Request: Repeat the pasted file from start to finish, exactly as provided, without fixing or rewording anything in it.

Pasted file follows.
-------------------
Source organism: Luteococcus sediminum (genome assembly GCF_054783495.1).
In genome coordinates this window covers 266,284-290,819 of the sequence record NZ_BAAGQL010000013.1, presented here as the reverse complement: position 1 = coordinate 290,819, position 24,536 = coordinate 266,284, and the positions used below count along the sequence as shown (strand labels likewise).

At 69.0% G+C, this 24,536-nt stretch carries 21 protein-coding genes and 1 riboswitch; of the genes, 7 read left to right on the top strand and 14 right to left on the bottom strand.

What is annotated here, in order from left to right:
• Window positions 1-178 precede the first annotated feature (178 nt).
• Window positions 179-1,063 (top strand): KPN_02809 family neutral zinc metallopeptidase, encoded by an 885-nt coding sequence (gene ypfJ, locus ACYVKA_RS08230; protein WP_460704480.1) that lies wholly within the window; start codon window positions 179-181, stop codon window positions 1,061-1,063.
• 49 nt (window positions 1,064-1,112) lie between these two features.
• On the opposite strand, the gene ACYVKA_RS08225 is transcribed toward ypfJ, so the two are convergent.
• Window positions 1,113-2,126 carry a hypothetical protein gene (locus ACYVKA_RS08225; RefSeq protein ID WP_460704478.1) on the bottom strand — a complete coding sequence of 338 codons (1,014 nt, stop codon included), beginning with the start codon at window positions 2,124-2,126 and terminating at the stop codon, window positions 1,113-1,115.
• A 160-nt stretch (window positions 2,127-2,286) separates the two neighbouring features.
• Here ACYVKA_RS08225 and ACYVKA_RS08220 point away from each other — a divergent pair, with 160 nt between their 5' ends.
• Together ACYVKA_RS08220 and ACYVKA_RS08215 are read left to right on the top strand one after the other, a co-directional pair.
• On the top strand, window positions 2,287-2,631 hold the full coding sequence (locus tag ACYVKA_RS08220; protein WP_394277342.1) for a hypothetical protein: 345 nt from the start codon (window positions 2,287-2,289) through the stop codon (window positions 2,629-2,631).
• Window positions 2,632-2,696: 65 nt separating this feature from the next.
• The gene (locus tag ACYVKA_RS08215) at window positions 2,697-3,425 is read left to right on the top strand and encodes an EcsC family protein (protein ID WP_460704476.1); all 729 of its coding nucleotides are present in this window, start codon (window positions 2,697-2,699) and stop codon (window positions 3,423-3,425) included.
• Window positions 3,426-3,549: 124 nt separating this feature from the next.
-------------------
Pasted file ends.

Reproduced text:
Source organism: Luteococcus sediminum (genome assembly GCF_054783495.1).
In genome coordinates this window covers 266,284-290,819 of the sequence record NZ_BAAGQL010000013.1, presented here as the reverse complement: position 1 = coordinate 290,819, position 24,536 = coordinate 266,284, and the positions used below count along the sequence as shown (strand labels likewise).

At 69.0% G+C, this 24,536-nt stretch carries 21 protein-coding genes and 1 riboswitch; of the genes, 7 read left to right on the top strand and 14 right to left on the bottom strand.

What is annotated here, in order from left to right:
• Window positions 1-178 precede the first annotated feature (178 nt).
• Window positions 179-1,063 (top strand): KPN_02809 family neutral zinc metallopeptidase, encoded by an 885-nt coding sequence (gene ypfJ, locus ACYVKA_RS08230; protein WP_460704480.1) that lies wholly within the window; start codon window positions 179-181, stop codon window positions 1,061-1,063.
• 49 nt (window positions 1,064-1,112) lie between these two features.
• On the opposite strand, the gene ACYVKA_RS08225 is transcribed toward ypfJ, so the two are convergent.
• Window positions 1,113-2,126 carry a hypothetical protein gene (locus ACYVKA_RS08225; RefSeq protein ID WP_460704478.1) on the bottom strand — a complete coding sequence of 338 codons (1,014 nt, stop codon included), beginning with the start codon at window positions 2,124-2,126 and terminating at the stop codon, window positions 1,113-1,115.
• A 160-nt stretch (window positions 2,127-2,286) separates the two neighbouring features.
• Here ACYVKA_RS08225 and ACYVKA_RS08220 point away from each other — a divergent pair, with 160 nt between their 5' ends.
• Together ACYVKA_RS08220 and ACYVKA_RS08215 are read left to right on the top strand one after the other, a co-directional pair.
• On the top strand, window positions 2,287-2,631 hold the full coding sequence (locus tag ACYVKA_RS08220; protein WP_394277342.1) for a hypothetical protein: 345 nt from the start codon (window positions 2,287-2,289) through the stop codon (window positions 2,629-2,631).
• Window positions 2,632-2,696: 65 nt separating this feature from the next.
• The gene (locus tag ACYVKA_RS08215) at window positions 2,697-3,425 is read left to right on the top strand and encodes an EcsC family protein (protein ID WP_460704476.1); all 729 of its coding nucleotides are present in this window, start codon (window positions 2,697-2,699) and stop codon (window positions 3,423-3,425) included.
• Window positions 3,426-3,549: 124 nt separating this feature from the next.